Bank of Otago

Banknote (AM 605796-4).jpg
Oamaru branch building. Opened in the winter of 1871 and later bought by the since defunct National Bank.

The Bank of Otago was a bank which operated in southern New Zealand in the 1860s and 1870s.

The Bank of Otago Limited was incorporated in London in 1863. The sale of its shares was promoted by its board of directors, including Alexander Lang Elder, referring to the Otago goldfields and the spectacular growth in the amount of gold exported from Otago.[1][2] The shares were listed on the London Stock Exchange and special enabling legislation enacted in New Zealand, (the) Bank of Otago Limited Act, 1863.[3]

From the main office in Dunedin, twelve branches were established within Otago's sphere of influence. The bank managed to survive rather than prosper. The gold rushes ended. It was sold on 1 July 1873 to form the core of the new National Bank of New Zealand.

Objectives

The Head Office was to be in London and the chief branch in Dunedin. Other branches or agencies were to be established at such settlements as the directors would determine. The many advertisements announced: "The Bank will receive money on deposit in London and New Zealand, repayable at long and short dates, open drawing accounts in the colony, issue Notes, discount Bills, conduct exchange operations, receive dividends, interest, &c, for customers, effect purchases and sales in funds, stock, &c, for them, and transact all other legitimate banking business."[4]

Open for business

54-year-old John Bathgate was sent by the London board to be colonial manager (chief executive in New Zealand). He arrived in Dunedin on 23 November 1863.[5][6] He was a Scottish solicitor with banking experience. His practice in Peebles — then a centre of the Scottish woollen industry — had extended to his taking on the Peebles agency for the Union Bank of Scotland.[7] [8]

Bathgate resigned his Bank of Otago post in 1867 after two of his accounts proved to be unsatisfactory investments of bank funds.[9] He was replaced by 34-year-old Australian-born William Larnach, who was appointed from London and arrived in Dunedin in September 1867 to be chief colonial manager of the bank.[10] Larnach had joined the Bank of New South Wales about 1863 and risen to manager of their Geelong branch at a time when poor communications placed heavy responsibility on branch managers. Larnach was well-connected: his uncle, Donald Larnach, was later chairman of the London board of the Bank of New South Wales. William Larnach was also a family friend of W. J. T. Clarke, said at that time to be the richest man in Australasia. After the Bank of Otago merged with the National Bank Larnach remained with them a further twelve months.[11]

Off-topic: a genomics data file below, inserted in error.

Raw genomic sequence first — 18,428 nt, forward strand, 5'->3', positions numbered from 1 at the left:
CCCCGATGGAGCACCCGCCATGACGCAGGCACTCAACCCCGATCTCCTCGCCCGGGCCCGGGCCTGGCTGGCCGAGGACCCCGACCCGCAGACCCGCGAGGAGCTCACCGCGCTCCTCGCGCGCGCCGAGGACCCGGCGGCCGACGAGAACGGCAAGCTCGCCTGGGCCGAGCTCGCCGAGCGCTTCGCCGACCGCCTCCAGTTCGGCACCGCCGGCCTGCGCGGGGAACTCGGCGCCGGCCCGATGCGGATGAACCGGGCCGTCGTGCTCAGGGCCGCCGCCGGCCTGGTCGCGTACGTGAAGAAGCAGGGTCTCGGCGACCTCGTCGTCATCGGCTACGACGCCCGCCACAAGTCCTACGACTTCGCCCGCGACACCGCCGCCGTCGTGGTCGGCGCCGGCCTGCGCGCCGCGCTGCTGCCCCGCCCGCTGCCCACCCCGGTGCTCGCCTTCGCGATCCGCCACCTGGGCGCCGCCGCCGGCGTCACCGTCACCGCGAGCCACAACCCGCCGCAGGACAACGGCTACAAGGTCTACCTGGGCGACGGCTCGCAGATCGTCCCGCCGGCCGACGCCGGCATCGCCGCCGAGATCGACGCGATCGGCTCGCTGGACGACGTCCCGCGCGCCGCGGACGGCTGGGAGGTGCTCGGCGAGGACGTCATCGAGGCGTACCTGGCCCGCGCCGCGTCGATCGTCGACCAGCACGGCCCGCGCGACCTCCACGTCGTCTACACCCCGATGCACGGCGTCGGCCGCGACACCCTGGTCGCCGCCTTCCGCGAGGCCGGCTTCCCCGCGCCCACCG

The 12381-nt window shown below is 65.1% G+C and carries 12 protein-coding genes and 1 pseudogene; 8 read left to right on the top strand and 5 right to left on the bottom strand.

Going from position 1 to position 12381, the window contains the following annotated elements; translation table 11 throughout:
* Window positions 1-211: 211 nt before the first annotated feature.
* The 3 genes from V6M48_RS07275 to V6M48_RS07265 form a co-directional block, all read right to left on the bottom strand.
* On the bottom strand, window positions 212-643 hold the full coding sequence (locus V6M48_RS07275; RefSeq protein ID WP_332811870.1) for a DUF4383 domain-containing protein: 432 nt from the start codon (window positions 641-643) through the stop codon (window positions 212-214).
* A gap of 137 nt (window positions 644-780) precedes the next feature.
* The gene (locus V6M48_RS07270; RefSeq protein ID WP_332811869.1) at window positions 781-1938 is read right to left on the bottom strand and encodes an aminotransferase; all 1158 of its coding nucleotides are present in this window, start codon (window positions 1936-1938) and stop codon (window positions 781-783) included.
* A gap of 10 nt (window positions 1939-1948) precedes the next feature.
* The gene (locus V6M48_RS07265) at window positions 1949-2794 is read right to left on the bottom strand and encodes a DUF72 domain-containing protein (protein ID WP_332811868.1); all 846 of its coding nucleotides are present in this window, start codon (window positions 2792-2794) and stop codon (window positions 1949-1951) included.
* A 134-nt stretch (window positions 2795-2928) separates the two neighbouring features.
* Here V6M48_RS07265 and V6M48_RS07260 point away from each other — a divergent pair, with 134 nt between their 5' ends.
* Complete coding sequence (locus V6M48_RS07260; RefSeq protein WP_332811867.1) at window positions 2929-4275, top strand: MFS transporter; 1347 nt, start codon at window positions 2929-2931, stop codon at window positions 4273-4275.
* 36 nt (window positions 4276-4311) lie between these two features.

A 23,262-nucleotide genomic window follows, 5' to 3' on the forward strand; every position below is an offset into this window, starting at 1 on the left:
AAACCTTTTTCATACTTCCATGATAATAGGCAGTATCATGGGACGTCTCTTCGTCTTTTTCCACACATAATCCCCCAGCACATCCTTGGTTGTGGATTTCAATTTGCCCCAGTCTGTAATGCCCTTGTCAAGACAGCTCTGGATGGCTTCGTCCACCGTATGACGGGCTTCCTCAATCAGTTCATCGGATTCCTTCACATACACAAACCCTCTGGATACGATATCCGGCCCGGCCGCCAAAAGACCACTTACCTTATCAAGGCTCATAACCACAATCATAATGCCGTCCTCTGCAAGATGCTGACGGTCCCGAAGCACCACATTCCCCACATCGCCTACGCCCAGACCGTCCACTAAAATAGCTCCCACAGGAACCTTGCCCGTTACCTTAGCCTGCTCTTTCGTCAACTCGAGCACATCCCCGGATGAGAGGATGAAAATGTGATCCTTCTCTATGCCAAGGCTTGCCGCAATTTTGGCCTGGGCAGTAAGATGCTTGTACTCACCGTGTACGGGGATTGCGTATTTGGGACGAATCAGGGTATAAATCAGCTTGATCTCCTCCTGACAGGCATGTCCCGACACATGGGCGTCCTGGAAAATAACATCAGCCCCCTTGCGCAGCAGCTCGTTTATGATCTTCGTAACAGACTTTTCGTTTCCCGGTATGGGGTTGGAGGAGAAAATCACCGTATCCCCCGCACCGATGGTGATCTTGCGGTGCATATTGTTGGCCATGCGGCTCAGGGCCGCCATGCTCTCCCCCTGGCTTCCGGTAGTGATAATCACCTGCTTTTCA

Takeover

The National Bank of New Zealand was incorporated in London in 1872 by a different group of people including a number of former high profile New Zealand residents, among them former Governor Thomas Gore Browne, former Speaker Charles Clifford and former Wellington Provincial Superintendent Isaac Featherston.[12]

The negotiation of the terms on which The National Bank of New Zealand would absorb The Bank of Otago were completed on 17 April 1873.[13][14] The bank's business was handed over by William Larnach on 1 July 1873.[15] Larnach remained manager of the new bank into 1874.[16]

The twelve branches of Bank of Otago taken over by the National Bank were (with managers):[15]

References

  1. ^ Money-Market & City Intelligence. The Times, Saturday, April 25, 1863, Issue 24542, p.13.
  2. ^ Classified advertisements, The Times, 29 April 1863, page 1
  3. ^ "New Zealand Acts as Enacted"
  4. ^ The Bank of Otago Limited," Otago Daily Times, 10 October 1863, p. 4.
  5. ^ "The Money Market," Otago Daily Times, 17 September 1863, p. 4.
  6. ^ "Shipping Intelligence," Otago Daily Times, 24 November 1863, p. 4.
  7. ^ Scholefield, G. H., "Bathgate, John", A Dictionary of New Zealand Biography. Wellington: 1940. p. 48.
  8. ^ The Bank of Otago," Otago Daily Times, 11 November 1863. p. 10.
  9. ^ "Public Notices," Otago Daily Times, 10 September 1867 p. 3.
  10. ^ "Public Notices," Otago Daily Times, 12 September 1867. p. 3.
  11. ^ Scholefield, G. H., "Larnach, William James Mudie", A Dictionary of New Zealand Biography. Wellington: 1940. p. 485.
  12. ^ Classified advertisements, The Times, 16 August 1872. p. 1.
  13. ^ "Dunedin", The Evening Post, 17 April 1873. p. 2.
  14. ^ Social," Otago Daily Times, 14 May 1873. p. 2.
  15. ^ a b "Notice," Otago Daily Times, 21 June 1873. p. 2.
  16. ^ The Arrow Observer and Lakes District Chronicle", Lake County Press, 16 January 1874. p. 2.

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